Some people eat, sleep and chew gum, I do genealogy and write...

Friday, November 29, 2019

Don't Hold Our History Hostage
Any genealogist or anyone related to an immigrant who has ever tried to obtain a copy of a record from a government agency at any level should be alarmed at the attempt by the Department of Homeland Security, United States Citizenship and Immigration Services (USCIS) to raise the cost of obtaining historical records by 492% which could make the cost of obtaining a single paper file as high as $625.

The resistance of the various government agencies in the United States to make available historically and genealogically important records is well documented and absolutely shamelessly maintained. For years now, Reclaim the Records has been successfully filing Freedom of Information Act court actions to obtain access to records that should be freely and readily available to the public. Now, in the explosively politically controversial area of immigration, the government wants to try a different tactic: raise the cost of obtaining public records to dissuade the public from access to support blatantly political, anti-immigration policies. It cannot be a coincidence that this huge increase in user fees for immigration records is occurring when there is such a huge political battle going on over this very issue.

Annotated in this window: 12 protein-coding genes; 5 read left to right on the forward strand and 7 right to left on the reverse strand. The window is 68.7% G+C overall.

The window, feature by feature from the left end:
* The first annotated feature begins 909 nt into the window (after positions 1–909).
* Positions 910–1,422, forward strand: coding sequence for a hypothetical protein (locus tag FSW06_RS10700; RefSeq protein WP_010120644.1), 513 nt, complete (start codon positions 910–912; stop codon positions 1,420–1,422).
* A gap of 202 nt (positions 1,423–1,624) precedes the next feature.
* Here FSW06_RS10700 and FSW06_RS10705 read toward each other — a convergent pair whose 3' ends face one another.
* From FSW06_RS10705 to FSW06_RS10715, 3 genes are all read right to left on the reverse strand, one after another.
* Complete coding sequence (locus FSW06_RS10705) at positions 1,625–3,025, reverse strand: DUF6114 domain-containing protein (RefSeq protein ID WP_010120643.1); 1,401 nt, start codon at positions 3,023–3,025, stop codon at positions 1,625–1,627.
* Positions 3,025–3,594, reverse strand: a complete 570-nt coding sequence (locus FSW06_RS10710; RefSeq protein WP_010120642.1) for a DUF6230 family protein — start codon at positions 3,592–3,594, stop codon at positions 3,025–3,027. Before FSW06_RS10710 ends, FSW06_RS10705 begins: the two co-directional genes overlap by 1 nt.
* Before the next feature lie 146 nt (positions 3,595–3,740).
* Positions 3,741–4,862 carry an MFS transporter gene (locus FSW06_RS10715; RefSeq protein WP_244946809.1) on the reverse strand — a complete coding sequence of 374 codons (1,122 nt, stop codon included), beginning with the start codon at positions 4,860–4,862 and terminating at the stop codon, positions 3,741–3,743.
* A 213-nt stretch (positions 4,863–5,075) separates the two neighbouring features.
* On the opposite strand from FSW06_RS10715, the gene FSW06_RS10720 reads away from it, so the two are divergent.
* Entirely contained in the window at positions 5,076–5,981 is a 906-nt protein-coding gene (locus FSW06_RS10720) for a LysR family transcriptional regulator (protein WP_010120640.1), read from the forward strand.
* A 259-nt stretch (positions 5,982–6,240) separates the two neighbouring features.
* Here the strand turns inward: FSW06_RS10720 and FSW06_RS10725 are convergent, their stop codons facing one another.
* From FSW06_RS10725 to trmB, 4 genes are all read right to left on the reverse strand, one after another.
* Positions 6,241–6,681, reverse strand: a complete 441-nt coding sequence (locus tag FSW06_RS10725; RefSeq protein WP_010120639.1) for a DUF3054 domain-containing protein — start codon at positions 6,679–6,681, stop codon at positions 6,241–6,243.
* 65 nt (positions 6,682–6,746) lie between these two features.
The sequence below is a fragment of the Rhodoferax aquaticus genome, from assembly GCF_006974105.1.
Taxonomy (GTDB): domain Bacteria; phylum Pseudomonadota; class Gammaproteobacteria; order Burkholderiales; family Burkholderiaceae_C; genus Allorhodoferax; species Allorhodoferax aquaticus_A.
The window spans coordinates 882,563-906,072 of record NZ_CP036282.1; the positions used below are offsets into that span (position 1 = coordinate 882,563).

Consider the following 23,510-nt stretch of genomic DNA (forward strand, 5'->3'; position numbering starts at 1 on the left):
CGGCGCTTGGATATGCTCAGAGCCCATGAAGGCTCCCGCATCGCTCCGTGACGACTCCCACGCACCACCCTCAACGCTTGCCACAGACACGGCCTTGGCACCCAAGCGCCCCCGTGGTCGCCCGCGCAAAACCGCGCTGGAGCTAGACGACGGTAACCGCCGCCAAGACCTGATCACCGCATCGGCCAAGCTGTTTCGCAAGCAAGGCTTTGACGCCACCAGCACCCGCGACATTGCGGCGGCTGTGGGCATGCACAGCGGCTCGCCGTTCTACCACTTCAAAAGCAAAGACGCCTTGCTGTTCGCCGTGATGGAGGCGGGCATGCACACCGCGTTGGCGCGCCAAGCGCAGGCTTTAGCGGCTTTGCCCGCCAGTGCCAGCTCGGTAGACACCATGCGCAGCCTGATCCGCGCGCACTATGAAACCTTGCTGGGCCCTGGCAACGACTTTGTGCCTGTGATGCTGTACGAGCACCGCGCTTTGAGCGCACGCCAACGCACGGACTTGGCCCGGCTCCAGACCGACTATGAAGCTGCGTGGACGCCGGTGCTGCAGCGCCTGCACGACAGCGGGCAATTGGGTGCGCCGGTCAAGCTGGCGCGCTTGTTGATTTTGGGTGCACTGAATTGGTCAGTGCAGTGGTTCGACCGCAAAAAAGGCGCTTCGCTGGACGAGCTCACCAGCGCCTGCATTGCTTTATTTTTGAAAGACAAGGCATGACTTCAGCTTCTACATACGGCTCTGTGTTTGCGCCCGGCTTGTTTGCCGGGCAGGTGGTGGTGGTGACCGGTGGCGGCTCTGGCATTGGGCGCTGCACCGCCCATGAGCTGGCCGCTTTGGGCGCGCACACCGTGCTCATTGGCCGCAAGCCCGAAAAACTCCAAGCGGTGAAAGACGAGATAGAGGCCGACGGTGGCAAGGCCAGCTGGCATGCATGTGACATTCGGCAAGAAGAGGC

As I have written many times previously, the Federal government of the United States has no ongoing,  comprehensive digitization projects. The National Archives' website talks about their digitization partnerships but the actual number of documents digitized is vanishingly small compared to the huge number still on paper. Now, instead of providing digitized copies, they want us to pay for their irresponsible pile of paper.

Here, quoting the blog post is a summary of what you need to do to have your voice heard.

Step 1: REVIEW
You can also read our summary of the issues and check out some example files to get a better idea of what kinds of records would be impacted.
And you can download this one-page overview (PDF) to share with others.
Step 2: WRITE
Write your comments for the Federal Register, addressing the issues listed here or any issue you think is important. See these conversation starters for thoughts on how to begin. Be sure to specifically note both the Genealogy Program and DHS Docket No. USCIS-2019-0010 in your comments.
Step 3: SEND
Send your comment to the Federal Rulemaking Portal BEFORE 16 DECEMBER 2019 and refer to DHS Docket No. USCIS-2019-0010 and follow instructions for submitting comments.
Send a copy of your comments to your US Senators and Representative, and refer to DHS Docket No. USCIS-2019-0010. Tell them you care about preserving access to federal records!
More about this later. SEE

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